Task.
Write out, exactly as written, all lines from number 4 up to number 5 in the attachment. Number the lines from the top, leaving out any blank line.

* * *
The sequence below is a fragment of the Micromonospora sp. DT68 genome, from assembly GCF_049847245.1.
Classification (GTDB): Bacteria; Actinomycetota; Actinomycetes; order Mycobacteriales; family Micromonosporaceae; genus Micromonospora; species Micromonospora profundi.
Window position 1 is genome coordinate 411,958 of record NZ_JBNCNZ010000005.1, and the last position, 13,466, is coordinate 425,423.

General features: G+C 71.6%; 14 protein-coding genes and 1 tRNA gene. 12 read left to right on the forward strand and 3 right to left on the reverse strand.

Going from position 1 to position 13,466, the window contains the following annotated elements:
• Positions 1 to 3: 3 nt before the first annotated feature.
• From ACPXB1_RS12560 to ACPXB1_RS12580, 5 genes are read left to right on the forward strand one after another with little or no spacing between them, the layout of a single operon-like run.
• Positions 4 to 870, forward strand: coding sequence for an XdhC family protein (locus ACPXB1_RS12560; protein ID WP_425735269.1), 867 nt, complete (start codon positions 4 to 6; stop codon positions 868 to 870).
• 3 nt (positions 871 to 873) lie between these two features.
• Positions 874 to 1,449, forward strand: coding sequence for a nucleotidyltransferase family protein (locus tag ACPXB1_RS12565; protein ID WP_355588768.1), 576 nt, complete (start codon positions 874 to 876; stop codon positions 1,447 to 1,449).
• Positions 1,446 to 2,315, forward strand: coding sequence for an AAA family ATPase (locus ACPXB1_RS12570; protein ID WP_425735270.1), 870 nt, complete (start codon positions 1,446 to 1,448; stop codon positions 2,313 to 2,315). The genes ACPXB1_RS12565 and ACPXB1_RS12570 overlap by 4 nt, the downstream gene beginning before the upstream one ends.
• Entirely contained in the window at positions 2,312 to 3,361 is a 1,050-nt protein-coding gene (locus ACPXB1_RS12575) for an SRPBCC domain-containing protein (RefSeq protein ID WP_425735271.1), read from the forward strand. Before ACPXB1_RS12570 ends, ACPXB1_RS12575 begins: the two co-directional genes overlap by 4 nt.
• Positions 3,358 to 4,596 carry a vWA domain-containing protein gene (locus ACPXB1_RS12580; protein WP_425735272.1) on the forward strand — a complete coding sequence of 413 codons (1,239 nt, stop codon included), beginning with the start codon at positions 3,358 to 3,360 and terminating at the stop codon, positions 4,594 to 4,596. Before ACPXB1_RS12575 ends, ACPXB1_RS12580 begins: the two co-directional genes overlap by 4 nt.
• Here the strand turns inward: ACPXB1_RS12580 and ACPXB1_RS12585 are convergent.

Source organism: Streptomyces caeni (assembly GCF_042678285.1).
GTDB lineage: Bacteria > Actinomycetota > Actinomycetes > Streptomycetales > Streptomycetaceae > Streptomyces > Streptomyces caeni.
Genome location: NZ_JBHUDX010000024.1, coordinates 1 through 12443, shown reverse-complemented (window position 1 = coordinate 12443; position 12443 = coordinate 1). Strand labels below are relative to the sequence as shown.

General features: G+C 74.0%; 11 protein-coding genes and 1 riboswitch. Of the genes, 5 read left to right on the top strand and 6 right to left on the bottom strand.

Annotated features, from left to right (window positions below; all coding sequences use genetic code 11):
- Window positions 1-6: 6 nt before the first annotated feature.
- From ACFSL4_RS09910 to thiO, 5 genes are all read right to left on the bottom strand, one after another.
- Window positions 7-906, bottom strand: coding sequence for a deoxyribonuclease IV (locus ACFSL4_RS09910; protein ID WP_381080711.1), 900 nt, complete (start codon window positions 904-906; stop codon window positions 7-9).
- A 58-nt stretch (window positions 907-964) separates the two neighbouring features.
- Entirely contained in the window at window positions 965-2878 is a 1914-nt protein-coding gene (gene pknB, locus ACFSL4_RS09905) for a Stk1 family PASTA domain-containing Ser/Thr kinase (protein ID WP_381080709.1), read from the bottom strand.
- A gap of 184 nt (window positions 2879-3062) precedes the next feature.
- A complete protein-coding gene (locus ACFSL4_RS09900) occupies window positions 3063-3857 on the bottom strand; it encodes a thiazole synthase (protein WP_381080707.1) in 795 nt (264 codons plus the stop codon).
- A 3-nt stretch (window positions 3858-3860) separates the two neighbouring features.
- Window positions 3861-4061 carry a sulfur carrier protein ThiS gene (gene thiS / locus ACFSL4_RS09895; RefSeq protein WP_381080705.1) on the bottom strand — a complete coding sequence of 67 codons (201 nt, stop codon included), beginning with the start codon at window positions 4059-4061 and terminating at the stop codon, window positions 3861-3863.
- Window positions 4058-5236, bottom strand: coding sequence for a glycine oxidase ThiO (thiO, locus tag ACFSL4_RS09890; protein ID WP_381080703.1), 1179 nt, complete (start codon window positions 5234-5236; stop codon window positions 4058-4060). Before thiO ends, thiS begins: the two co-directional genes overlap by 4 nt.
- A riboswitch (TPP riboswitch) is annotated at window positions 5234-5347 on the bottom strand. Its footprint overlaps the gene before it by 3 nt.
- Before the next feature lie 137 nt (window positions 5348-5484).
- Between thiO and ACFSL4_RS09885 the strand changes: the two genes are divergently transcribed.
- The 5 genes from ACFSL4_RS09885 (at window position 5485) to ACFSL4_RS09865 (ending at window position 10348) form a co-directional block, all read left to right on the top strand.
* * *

General features: G+C 71.6%; 14 protein-coding genes and 1 tRNA gene. 12 read left to right on the forward strand and 3 right to left on the reverse strand.

Going from position 1 to position 13,466, the window contains the following annotated elements: